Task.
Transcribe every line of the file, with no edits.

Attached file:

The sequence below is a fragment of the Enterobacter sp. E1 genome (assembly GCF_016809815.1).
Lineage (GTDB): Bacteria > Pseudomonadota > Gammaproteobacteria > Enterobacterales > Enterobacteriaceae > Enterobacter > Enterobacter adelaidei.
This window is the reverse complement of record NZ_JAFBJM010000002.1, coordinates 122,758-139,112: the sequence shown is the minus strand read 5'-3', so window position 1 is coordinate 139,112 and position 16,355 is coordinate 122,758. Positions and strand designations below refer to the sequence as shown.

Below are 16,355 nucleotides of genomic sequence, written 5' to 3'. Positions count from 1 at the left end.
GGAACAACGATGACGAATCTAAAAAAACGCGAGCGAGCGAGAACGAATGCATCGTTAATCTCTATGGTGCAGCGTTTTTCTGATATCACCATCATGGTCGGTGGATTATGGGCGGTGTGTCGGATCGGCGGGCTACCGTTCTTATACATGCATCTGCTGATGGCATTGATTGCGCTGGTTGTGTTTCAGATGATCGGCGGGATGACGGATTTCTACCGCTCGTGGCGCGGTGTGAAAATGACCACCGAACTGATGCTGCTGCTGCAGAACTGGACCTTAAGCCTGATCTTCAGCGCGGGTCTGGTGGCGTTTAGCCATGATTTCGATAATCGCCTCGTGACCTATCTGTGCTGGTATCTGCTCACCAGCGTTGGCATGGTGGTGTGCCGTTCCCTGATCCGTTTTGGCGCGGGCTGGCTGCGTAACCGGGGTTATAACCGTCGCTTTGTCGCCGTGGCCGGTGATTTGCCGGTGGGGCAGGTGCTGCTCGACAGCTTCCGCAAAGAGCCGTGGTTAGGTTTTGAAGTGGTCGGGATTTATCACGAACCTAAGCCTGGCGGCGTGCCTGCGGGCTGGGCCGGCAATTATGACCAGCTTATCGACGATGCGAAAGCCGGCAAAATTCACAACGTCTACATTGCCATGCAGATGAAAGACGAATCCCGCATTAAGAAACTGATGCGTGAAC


The sequence below is a fragment of the Enterobacter sp. E1 genome (assembly GCF_016809815.1).
Lineage (GTDB): Bacteria > Pseudomonadota > Gammaproteobacteria > Enterobacterales > Enterobacteriaceae > Enterobacter > Enterobacter adelaidei.
This window is the reverse complement of record NZ_JAFBJM010000002.1, coordinates 122,758-139,112: the sequence shown is the minus strand read 5'-3', so window position 1 is coordinate 139,112 and position 16,355 is coordinate 122,758. Positions and strand designations below refer to the sequence as shown.

Below are 16,355 nucleotides of genomic sequence, written 5' to 3'. Positions count from 1 at the left end.
GGAACAACGATGACGAATCTAAAAAAACGCGAGCGAGCGAGAACGAATGCATCGTTAATCTCTATGGTGCAGCGTTTTTCTGATATCACCATCATGGTCGGTGGATTATGGGCGGTGTGTCGGATCGGCGGGCTACCGTTCTTATACATGCATCTGCTGATGGCATTGATTGCGCTGGTTGTGTTTCAGATGATCGGCGGGATGACGGATTTCTACCGCTCGTGGCGCGGTGTGAAAATGACCACCGAACTGATGCTGCTGCTGCAGAACTGGACCTTAAGCCTGATCTTCAGCGCGGGTCTGGTGGCGTTTAGCCATGATTTCGATAATCGCCTCGTGACCTATCTGTGCTGGTATCTGCTCACCAGCGTTGGCATGGTGGTGTGCCGTTCCCTGATCCGTTTTGGCGCGGGCTGGCTGCGTAACCGGGGTTATAACCGTCGCTTTGTCGCCGTGGCCGGTGATTTGCCGGTGGGGCAGGTGCTGCTCGACAGCTTCCGCAAAGAGCCGTGGTTAGGTTTTGAAGTGGTCGGGATTTATCACGAACCTAAGCCTGGCGGCGTGCCTGCGGGCTGGGCCGGCAATTATGACCAGCTTATCGACGATGCGAAAGCCGGCAAAATTCACAACGTCTACATTGCCATGCAGATGAAAGACGAATCCCGCATTAAGAAACTGATGCGTGAAC